Reviewer: Tall, Short, Tiny & a Pickle
It’s been a long time since I read a book that had a such profound effect on me as All Quiet on the Western Front. I think its impact has been greater than expected because the book itself exceeded all of my expectations, in every way.
The story is told in the first person, by Paul Baumer, a young German soldier fighting in World War One. It tells of the everyday living conditions of the German soldiers; of the daily struggles, battles, friendships and threats, of the acts of war that were mundane, not unusual, or heroic. When Paul goes home on leave, he feels like he no longer belongs; he doesn’t know how to be a civilian any more, and struggles to see where he will fit in when the war is over. He is relieved to return to his regiment, to his friends, even though he knows it is to the chance of death that he returns. As he watches his friends fall, he tends towards a madness that must be a common scenario during war.
We get back pretty well. There is no further attack by the enemy…in spite of our great hunger we do not think of the provisions. Then gradually we become something like men again.
Night again. We are deadened by the strain – a deadly tension that scrapes along one’s spine like a gapped knife. Our legs refuse to move, our hands tremble, our bodies are a thin skin stretched painfully over repressed madness, over an almost irresistible, bursting roar.
There are sentences that are beautifully written, that evoke a sense of peace and stillness, followed by paragraphs that are so fast-paced that they create a sense of the frantic intensity that must have been trench warfare during this time.
He staggers up and runs. I keep beside him. We have to get over a hedge; it is higher than we are. Kropp seizes a branch, I heave him up by the leg, he cries out, I give him a swing and he flies over. With one bound I follow him and fall into a ditch that lies behind the hedge.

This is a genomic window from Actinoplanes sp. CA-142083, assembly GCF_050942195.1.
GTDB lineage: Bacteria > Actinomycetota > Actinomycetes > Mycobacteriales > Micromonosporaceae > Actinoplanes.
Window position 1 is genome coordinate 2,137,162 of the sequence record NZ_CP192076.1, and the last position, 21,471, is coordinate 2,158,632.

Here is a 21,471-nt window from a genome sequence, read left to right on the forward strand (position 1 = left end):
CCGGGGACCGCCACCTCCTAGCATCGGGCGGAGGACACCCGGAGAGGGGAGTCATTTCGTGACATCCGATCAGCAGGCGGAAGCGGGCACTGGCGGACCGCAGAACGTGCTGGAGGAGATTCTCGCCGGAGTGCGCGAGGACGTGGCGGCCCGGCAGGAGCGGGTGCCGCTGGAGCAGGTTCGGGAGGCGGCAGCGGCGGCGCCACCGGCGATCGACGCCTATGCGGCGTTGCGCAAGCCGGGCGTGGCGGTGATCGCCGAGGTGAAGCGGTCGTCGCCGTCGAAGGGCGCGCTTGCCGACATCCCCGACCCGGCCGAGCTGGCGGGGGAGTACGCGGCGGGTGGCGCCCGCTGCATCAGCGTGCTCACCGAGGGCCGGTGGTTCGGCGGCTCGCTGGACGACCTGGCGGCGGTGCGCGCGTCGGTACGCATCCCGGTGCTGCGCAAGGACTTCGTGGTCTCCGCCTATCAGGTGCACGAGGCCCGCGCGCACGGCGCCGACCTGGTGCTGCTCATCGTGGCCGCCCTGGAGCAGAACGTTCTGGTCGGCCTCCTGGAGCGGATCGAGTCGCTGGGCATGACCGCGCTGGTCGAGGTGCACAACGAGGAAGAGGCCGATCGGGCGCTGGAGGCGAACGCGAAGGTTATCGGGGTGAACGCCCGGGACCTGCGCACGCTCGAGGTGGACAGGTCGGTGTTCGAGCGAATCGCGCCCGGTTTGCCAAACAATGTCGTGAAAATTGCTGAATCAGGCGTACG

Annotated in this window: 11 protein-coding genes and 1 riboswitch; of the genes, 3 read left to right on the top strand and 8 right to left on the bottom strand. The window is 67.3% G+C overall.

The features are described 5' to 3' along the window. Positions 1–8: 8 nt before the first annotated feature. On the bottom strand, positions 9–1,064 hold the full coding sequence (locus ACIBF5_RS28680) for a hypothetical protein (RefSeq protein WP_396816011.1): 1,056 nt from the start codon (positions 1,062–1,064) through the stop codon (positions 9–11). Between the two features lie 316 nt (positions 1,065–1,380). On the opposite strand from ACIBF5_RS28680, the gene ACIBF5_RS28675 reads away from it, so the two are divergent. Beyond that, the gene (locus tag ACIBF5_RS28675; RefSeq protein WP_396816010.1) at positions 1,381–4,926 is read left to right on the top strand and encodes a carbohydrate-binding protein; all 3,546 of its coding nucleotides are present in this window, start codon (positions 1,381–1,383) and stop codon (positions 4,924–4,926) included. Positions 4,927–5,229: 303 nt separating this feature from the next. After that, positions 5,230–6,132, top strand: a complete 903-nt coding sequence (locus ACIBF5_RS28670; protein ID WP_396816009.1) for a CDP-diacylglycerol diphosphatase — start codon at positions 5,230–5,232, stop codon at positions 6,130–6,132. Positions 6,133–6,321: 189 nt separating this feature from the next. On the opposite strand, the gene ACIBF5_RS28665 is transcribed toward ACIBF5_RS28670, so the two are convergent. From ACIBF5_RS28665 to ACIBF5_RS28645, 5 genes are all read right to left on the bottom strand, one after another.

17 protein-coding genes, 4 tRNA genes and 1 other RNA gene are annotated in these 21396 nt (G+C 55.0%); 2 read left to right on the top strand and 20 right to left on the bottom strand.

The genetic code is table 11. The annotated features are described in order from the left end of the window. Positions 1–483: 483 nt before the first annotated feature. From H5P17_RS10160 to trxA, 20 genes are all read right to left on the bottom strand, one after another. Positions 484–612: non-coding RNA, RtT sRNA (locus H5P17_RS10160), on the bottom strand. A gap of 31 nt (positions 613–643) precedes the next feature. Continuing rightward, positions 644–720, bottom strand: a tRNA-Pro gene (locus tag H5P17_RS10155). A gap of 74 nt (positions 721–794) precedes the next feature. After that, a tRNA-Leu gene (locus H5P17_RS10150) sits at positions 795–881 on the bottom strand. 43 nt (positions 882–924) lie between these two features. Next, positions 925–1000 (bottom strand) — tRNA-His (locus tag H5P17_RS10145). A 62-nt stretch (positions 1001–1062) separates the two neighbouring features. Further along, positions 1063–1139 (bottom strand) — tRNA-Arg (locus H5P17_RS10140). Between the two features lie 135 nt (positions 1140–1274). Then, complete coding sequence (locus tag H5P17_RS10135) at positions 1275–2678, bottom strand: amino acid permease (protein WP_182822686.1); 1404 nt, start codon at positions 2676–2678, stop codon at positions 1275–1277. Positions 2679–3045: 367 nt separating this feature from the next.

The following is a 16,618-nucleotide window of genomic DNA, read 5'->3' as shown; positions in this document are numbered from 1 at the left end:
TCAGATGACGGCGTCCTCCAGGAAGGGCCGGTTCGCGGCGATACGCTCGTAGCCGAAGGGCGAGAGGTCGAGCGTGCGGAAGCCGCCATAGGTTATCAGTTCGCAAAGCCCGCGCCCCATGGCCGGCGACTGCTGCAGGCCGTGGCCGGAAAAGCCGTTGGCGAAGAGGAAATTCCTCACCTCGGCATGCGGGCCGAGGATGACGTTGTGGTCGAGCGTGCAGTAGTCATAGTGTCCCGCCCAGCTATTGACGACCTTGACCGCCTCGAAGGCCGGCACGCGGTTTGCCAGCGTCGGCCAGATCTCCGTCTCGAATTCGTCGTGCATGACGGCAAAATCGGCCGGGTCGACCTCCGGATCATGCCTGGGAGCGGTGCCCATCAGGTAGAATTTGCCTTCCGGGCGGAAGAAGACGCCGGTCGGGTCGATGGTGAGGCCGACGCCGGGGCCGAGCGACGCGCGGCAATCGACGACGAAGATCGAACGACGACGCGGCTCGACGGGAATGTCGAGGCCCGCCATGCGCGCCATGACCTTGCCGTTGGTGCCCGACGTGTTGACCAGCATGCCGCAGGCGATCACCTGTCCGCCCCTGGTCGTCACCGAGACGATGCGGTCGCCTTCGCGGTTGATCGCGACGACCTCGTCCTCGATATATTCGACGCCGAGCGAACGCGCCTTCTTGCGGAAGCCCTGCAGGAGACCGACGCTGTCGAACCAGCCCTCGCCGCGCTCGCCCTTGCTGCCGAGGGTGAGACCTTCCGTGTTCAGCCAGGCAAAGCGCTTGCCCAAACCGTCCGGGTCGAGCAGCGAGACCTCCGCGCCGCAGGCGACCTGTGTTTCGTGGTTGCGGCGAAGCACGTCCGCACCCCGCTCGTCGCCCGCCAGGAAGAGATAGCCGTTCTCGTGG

Monotonously the lorries sway, monotonously come the calls, monotonously falls the rain. It falls on our heads and on the heads of the dead up in the line, on the body of the little recruit with the wound that is so much too big for his hip; it falls on Kemmerich’s grave; it falls in our hearts.
As could be expected, death is a recurring theme in this novel; it is impossible to write or read about war without knowledge of the incredible number of lives that were (and continue to be) lost. Remarque has a unique ability to treat this subject both poetically and soberly; he does not try to cover it up or pretend it wouldn’t have invaded every man’s thoughts during the time in the trenches, and this adds to the powerful profundity of the story.
We have become wild beasts. We do not fight, we defend ourselves against annihilation. It is not against men that we fling our bombs, what do we know of men in this moment when Death is hunting us down – now, for the first time in three days we can see his face, now for the first time three days we can oppose him; we feel a mad anger.
The story also offers us a view of war that is poignant and, for me, right on the mark. Remarque’s commentary on the futility of war is as relevant today as it was at the time of publication:
“I think it is more of a kind of fever,” says Albert. “No one in particular wants it, and then all at once there it is. We didn’t want the war, the others say the same thing – and yet half the world is in it all the same.”
“But there are more lies told by the other side than by us,” say I; “just think of those pamphlets the prisoners have on them, where it says that we eat Belgian children. The fellows who write those lies ought to go and hang themselves. They are the real culprits.”
How senseless is everything that can ever be written, done, or thought, when such things are possible. It must be all lies and of no account when the culture of a thousand years could not prevent this stream of blood being poured out, these torture-chambers in their hundreds of thousands. A hospital alone shows what war is.
The ending of the story is possibly one of the most poignant and profound endings I’ve read in a long time. I read it twice before closing the book, and it echoed in my brain for days afterwards:
He fell in October 1918, on a day that was so quiet and still on the whole front, that the army report confined itself to the single sentence: All quiet on the Western Front.
He had fallen forward and lay on the earth as though sleeping. Turning him over one saw that he could not have suffered long; his face had an expression of calm, as though almost glad the end had come.
All Quiet on the Western Front is a book that I think everyone should read; I can’t say I enjoyed it, as such, but it has had an effect on me that means I’d not hesitate to recommend it to you all.